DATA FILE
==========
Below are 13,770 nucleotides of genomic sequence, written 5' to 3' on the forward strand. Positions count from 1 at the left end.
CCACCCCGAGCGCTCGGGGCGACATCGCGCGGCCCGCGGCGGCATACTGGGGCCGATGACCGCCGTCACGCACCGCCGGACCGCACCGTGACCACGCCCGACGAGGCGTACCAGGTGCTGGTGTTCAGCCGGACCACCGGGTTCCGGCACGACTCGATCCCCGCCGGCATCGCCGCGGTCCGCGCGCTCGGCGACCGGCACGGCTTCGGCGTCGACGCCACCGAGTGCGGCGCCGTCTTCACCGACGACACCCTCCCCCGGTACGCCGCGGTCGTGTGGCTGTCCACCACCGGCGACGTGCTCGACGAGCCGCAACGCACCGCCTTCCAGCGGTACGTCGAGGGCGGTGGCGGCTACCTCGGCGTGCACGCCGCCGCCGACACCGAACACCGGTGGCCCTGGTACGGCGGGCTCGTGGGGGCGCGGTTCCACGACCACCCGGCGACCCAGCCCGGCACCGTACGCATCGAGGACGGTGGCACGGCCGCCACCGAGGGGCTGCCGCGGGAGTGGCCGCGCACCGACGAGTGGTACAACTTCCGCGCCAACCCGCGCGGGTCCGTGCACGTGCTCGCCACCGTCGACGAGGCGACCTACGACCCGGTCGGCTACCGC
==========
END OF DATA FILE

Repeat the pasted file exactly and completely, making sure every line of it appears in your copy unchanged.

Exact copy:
Below are 13,770 nucleotides of genomic sequence, written 5' to 3' on the forward strand. Positions count from 1 at the left end.
CCACCCCGAGCGCTCGGGGCGACATCGCGCGGCCCGCGGCGGCATACTGGGGCCGATGACCGCCGTCACGCACCGCCGGACCGCACCGTGACCACGCCCGACGAGGCGTACCAGGTGCTGGTGTTCAGCCGGACCACCGGGTTCCGGCACGACTCGATCCCCGCCGGCATCGCCGCGGTCCGCGCGCTCGGCGACCGGCACGGCTTCGGCGTCGACGCCACCGAGTGCGGCGCCGTCTTCACCGACGACACCCTCCCCCGGTACGCCGCGGTCGTGTGGCTGTCCACCACCGGCGACGTGCTCGACGAGCCGCAACGCACCGCCTTCCAGCGGTACGTCGAGGGCGGTGGCGGCTACCTCGGCGTGCACGCCGCCGCCGACACCGAACACCGGTGGCCCTGGTACGGCGGGCTCGTGGGGGCGCGGTTCCACGACCACCCGGCGACCCAGCCCGGCACCGTACGCATCGAGGACGGTGGCACGGCCGCCACCGAGGGGCTGCCGCGGGAGTGGCCGCGCACCGACGAGTGGTACAACTTCCGCGCCAACCCGCGCGGGTCCGTGCACGTGCTCGCCACCGTCGACGAGGCGACCTACGACCCGGTCGGCTACCGC